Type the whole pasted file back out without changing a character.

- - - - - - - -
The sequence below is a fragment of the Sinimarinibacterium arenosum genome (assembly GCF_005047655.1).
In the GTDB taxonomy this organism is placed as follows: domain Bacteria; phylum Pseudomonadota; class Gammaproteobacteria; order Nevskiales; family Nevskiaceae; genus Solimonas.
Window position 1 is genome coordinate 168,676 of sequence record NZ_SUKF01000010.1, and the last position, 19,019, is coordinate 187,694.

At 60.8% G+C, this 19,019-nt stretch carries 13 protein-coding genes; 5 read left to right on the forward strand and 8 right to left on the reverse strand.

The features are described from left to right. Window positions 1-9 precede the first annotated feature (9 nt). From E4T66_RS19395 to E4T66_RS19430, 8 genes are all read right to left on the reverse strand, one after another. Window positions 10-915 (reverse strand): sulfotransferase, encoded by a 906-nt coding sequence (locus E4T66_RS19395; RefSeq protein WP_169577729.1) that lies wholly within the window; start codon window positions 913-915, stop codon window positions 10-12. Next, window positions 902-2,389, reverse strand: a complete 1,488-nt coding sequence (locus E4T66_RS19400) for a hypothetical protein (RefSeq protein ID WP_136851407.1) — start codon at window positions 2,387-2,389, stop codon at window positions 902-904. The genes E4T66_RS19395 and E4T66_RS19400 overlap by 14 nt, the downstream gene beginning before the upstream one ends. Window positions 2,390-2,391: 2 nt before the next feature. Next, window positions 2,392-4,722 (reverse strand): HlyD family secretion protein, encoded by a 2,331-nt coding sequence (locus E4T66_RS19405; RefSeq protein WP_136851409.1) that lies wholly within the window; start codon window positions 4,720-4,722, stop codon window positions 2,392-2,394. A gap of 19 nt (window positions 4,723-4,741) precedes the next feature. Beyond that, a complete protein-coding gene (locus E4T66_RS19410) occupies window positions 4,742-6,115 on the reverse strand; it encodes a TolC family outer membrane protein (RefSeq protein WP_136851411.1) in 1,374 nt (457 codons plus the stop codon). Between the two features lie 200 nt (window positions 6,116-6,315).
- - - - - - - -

The sequence below is a fragment of the Sinimarinibacterium arenosum genome (assembly GCF_005047655.1).
In the GTDB taxonomy this organism is placed as follows: domain Bacteria; phylum Pseudomonadota; class Gammaproteobacteria; order Nevskiales; family Nevskiaceae; genus Solimonas.
Window position 1 is genome coordinate 168,676 of sequence record NZ_SUKF01000010.1, and the last position, 19,019, is coordinate 187,694.

At 60.8% G+C, this 19,019-nt stretch carries 13 protein-coding genes; 5 read left to right on the forward strand and 8 right to left on the reverse strand.

The features are described from left to right. Window positions 1-9 precede the first annotated feature (9 nt). From E4T66_RS19395 to E4T66_RS19430, 8 genes are all read right to left on the reverse strand, one after another. Window positions 10-915 (reverse strand): sulfotransferase, encoded by a 906-nt coding sequence (locus E4T66_RS19395; RefSeq protein WP_169577729.1) that lies wholly within the window; start codon window positions 913-915, stop codon window positions 10-12. Next, window positions 902-2,389, reverse strand: a complete 1,488-nt coding sequence (locus E4T66_RS19400) for a hypothetical protein (RefSeq protein ID WP_136851407.1) — start codon at window positions 2,387-2,389, stop codon at window positions 902-904. The genes E4T66_RS19395 and E4T66_RS19400 overlap by 14 nt, the downstream gene beginning before the upstream one ends. Window positions 2,390-2,391: 2 nt before the next feature. Next, window positions 2,392-4,722 (reverse strand): HlyD family secretion protein, encoded by a 2,331-nt coding sequence (locus E4T66_RS19405; RefSeq protein WP_136851409.1) that lies wholly within the window; start codon window positions 4,720-4,722, stop codon window positions 2,392-2,394. A gap of 19 nt (window positions 4,723-4,741) precedes the next feature. Beyond that, a complete protein-coding gene (locus E4T66_RS19410) occupies window positions 4,742-6,115 on the reverse strand; it encodes a TolC family outer membrane protein (RefSeq protein WP_136851411.1) in 1,374 nt (457 codons plus the stop codon). Between the two features lie 200 nt (window positions 6,116-6,315).